Former CEO of The Next Web. A fan of startups, entrepreneurship, getting things done faster, penning the occasional blog post, taking photos Former CEO of The Next Web. A fan of startups, entrepreneurship, getting things done faster, penning the occasional blog post, taking photos, designing, listening to good music and making lurrrve.
Seems rather bizarre that Twitter doesn’t own the trademark to the word “tweet” doesn’t it? Well in fact, it doesn’t. The word is a registered trademark of a company called Twittad.
Twittad says it’s “the largest and most effective form of sponsored advertising on Twitter.” And, smartly, in 2008 the company trademark the word “tweet” after using the slogan “Let Your Ad Meet Tweets” for its company. The company managed to obtain the registration quite simply because nobody opposed it.
Last month, Twitter filed a lawsuit against Twittad in hope that this would force the company to cancel its trademark. Twitter also went to the extent of suspending Twittad’s twitter account, which strangely enough appears to currently be lifeless. Irrespective, Twittad and its chief executive James Eliason stood firm.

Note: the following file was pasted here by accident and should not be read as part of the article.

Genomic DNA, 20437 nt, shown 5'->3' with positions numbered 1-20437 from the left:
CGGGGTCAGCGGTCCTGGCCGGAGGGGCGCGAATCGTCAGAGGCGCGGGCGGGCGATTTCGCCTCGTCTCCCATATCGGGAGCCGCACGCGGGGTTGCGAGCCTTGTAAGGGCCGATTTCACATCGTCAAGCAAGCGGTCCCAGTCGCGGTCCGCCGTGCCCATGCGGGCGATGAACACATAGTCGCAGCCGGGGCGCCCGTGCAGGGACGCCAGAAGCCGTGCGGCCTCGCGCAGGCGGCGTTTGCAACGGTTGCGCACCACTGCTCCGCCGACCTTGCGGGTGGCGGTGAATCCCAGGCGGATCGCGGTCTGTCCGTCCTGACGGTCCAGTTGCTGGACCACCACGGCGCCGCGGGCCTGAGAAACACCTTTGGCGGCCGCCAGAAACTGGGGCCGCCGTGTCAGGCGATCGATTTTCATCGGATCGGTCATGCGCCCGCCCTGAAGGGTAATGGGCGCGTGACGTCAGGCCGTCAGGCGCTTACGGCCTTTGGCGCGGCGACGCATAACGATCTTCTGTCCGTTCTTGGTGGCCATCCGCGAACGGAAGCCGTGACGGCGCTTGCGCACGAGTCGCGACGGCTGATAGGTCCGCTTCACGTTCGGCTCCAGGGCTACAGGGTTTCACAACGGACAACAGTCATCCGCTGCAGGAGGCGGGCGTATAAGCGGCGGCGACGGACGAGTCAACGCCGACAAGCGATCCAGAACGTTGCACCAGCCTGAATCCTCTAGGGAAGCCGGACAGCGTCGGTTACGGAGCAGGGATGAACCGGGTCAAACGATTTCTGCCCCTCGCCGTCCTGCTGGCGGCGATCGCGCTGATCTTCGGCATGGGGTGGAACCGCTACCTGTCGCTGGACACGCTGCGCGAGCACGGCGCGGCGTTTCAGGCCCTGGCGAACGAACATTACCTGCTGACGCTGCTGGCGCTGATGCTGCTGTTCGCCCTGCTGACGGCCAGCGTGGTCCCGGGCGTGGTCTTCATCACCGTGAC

Eliason told the WSJ that because “Twitter’s users came up with “tweet,” the word is fair game.” On the contrary, Twitter believes “It is in the best interests of our users and developers for the meaning of ‘Tweet’ to be preserved to prevent any confusion, so we are taking action to protect its meaning.”
Today however, Eliason tells the WSJ that Twitter will drop a lawsuit and in return, Twittad would transfer its registered trademark of “tweet” to Twitter.
Twitter has reportedly also recognised the settlement by issuing a statement saying:
“We’ve arrived at a resolution with Twittad that recognizes consistent use of Tweet while supporting the continued success of Twitter ecosystem partners like Twittad,” Twitter spokeswoman Lynn Fox said in a statement.”
On the face of things, Twittad’s ownership of the word “tweet” seems to be its most valuable asset. With a Twitter account with no tweets since February, a very dated website and a Facebook page without a post since June 2010, acquiring the word “tweet” might just be Twittad’s most lucrative transaction.
On a slightly unrelated note… Have you checked out Tweet Speaker? The app speaks Tweets to you!
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